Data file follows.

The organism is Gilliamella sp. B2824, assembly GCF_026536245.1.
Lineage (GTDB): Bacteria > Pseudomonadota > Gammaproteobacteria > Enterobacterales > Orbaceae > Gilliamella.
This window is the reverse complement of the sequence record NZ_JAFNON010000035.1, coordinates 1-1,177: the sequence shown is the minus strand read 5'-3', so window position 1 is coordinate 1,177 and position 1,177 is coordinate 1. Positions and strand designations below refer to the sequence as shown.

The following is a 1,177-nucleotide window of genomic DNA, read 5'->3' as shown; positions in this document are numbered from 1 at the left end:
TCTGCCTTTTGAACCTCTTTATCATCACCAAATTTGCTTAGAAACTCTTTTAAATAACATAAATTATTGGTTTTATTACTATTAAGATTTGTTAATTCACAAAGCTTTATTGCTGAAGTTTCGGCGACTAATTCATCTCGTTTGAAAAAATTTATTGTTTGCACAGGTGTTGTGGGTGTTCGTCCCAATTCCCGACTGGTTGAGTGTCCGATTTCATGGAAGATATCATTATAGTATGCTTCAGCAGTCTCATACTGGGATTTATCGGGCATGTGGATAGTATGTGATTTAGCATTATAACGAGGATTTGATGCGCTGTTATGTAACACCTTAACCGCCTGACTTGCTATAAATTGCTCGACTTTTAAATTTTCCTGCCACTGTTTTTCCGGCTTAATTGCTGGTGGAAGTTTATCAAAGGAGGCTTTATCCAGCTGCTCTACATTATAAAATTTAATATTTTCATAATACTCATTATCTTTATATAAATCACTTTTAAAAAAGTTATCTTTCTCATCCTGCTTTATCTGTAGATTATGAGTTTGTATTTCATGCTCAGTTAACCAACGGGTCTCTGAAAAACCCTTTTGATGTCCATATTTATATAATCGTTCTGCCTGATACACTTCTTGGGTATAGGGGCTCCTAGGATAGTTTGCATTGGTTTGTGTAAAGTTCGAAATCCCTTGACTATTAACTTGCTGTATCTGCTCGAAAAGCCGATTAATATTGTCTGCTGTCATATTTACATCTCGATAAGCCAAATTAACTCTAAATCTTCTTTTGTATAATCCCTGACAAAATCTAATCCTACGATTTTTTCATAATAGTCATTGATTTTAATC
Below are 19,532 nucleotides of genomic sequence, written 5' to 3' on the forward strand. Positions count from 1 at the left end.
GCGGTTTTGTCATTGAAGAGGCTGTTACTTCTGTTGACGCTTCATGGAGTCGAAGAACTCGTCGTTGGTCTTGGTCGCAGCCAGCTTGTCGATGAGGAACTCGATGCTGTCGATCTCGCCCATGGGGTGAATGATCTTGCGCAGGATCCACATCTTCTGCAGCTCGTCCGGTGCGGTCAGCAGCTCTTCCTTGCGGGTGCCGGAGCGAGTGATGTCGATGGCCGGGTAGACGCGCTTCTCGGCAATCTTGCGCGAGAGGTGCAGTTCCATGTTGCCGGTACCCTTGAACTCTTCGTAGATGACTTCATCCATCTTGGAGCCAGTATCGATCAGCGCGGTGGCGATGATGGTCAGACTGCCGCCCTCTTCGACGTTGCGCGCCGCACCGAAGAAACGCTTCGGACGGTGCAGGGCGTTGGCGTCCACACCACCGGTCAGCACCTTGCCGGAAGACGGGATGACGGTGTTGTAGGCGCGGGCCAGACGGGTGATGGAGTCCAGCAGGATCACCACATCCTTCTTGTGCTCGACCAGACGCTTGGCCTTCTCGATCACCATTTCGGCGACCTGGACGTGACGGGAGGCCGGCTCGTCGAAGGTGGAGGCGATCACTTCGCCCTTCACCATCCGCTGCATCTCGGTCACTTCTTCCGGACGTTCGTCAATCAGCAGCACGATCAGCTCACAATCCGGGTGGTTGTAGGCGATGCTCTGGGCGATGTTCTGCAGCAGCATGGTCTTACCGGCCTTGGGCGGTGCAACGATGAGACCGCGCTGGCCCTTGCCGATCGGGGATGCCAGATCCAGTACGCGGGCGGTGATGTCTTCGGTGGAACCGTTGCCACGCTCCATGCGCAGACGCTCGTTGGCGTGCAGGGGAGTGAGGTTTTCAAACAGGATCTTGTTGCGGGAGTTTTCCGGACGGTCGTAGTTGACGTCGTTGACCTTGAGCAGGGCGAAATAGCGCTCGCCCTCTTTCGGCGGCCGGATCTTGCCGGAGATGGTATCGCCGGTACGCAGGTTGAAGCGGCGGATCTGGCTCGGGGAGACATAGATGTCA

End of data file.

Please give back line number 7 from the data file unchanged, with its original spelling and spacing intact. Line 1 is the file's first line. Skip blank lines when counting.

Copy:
GCGGTTTTGTCATTGAAGAGGCTGTTACTTCTGTTGACGCTTCATGGAGTCGAAGAACTCGTCGTTGGTCTTGGTCGCAGCCAGCTTGTCGATGAGGAACTCGATGCTGTCGATCTCGCCCATGGGGTGAATGATCTTGCGCAGGATCCACATCTTCTGCAGCTCGTCCGGTGCGGTCAGCAGCTCTTCCTTGCGGGTGCCGGAGCGAGTGATGTCGATGGCCGGGTAGACGCGCTTCTCGGCAATCTTGCGCGAGAGGTGCAGTTCCATGTTGCCGGTACCCTTGAACTCTTCGTAGATGACTTCATCCATCTTGGAGCCAGTATCGATCAGCGCGGTGGCGATGATGGTCAGACTGCCGCCCTCTTCGACGTTGCGCGCCGCACCGAAGAAACGCTTCGGACGGTGCAGGGCGTTGGCGTCCACACCACCGGTCAGCACCTTGCCGGAAGACGGGATGACGGTGTTGTAGGCGCGGGCCAGACGGGTGATGGAGTCCAGCAGGATCACCACATCCTTCTTGTGCTCGACCAGACGCTTGGCCTTCTCGATCACCATTTCGGCGACCTGGACGTGACGGGAGGCCGGCTCGTCGAAGGTGGAGGCGATCACTTCGCCCTTCACCATCCGCTGCATCTCGGTCACTTCTTCCGGACGTTCGTCAATCAGCAGCACGATCAGCTCACAATCCGGGTGGTTGTAGGCGATGCTCTGGGCGATGTTCTGCAGCAGCATGGTCTTACCGGCCTTGGGCGGTGCAACGATGAGACCGCGCTGGCCCTTGCCGATCGGGGATGCCAGATCCAGTACGCGGGCGGTGATGTCTTCGGTGGAACCGTTGCCACGCTCCATGCGCAGACGCTCGTTGGCGTGCAGGGGAGTGAGGTTTTCAAACAGGATCTTGTTGCGGGAGTTTTCCGGACGGTCGTAGTTGACGTCGTTGACCTTGAGCAGGGCGAAATAGCGCTCGCCCTCTTTCGGCGGCCGGATCTTGCCGGAGATGGTATCGCCGGTACGCAGGTTGAAGCGGCGGATCTGGCTCGGGGAGACATAGATGTCA